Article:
I am not an attorney, but I am continually surprised how few nonprofits have solid gift acceptance policies in place, and if they do, how rarely those policies are reviewed. Would your nonprofit accept:

  • A timeshare in Florida?
  • A vintage wine collection?
  • An automobile?

Believe me, these things do come up and our clients have encountered each. Gift acceptance guidelines can’t be expected to be so specific that they name every possible type of donation an organization would or wouldn’t expect to receive. But clear guidelines should allow development professionals, lay leaders, and executives to determine whether a potential gift corresponds to a nonprofit’s guidelines and mission.

Policies matter. By-laws matter. Housekeeping matters. I hope that I don’t hear many more examples of any nonprofits going decades without updating important policies. We know that Americans are giving more money to charity than ever before. At the same time, with a series of well-reported mishaps and scandals at some of our nation’s top charities, Americans may be more skeptical of nonprofits than ever before. Other nonprofit leaders and I have exhorted organizations to become more transparent. Updating and reviewing vital documents is part of the effort to become more responsive to donors. Each and every nonprofit must do its part to make sure its documents are in order, not only for their sake, but for the benefit of the nonprofit community as a whole. When it comes to the policies that govern their organizations, all nonprofit leaders must be neat freaks.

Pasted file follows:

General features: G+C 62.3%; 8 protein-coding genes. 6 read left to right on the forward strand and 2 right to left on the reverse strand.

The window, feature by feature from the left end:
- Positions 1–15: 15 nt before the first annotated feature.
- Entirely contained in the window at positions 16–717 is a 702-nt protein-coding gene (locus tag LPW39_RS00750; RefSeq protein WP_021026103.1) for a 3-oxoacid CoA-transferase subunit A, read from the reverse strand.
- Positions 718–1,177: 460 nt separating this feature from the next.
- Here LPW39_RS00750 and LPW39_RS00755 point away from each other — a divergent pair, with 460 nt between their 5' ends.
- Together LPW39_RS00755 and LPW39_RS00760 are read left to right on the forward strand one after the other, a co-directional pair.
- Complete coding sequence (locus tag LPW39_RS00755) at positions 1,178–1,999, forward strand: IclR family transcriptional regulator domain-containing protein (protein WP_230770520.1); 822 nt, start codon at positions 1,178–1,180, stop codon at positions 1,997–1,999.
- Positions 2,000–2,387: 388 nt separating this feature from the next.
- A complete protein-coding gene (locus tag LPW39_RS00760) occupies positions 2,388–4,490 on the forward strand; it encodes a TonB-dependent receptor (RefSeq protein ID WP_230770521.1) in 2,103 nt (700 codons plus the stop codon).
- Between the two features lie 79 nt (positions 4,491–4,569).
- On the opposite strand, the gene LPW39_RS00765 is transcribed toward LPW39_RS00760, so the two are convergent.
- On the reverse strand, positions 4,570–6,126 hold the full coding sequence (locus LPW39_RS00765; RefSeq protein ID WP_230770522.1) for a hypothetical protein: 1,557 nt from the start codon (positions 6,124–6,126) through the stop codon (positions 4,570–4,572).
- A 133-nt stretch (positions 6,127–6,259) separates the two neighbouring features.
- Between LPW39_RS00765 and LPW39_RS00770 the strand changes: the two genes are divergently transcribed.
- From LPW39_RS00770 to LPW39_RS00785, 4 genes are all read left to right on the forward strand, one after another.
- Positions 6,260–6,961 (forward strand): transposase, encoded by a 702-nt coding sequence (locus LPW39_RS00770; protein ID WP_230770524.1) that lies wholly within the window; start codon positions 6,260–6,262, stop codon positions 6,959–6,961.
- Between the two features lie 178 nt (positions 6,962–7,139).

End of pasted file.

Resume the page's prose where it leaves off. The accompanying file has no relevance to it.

Robert Evans is founder and president of the Evans Consulting Group, a firm that helps nonprofits meet and exceed their strategic and fundraising goals. The Evans Consulting Group leads fundraising campaigns, facilitates strategic planning processes, engages in donor research and cultivation, coaches nonprofit leaders and performs a number of other development-related services. Mr. Evans is a member of the Giving USA editorial review board and is also a board member of the Giving Institute. A regular contributor to eJewishPhilanthropy.com, he can be reached at revans@theevansconsultinggroup.com.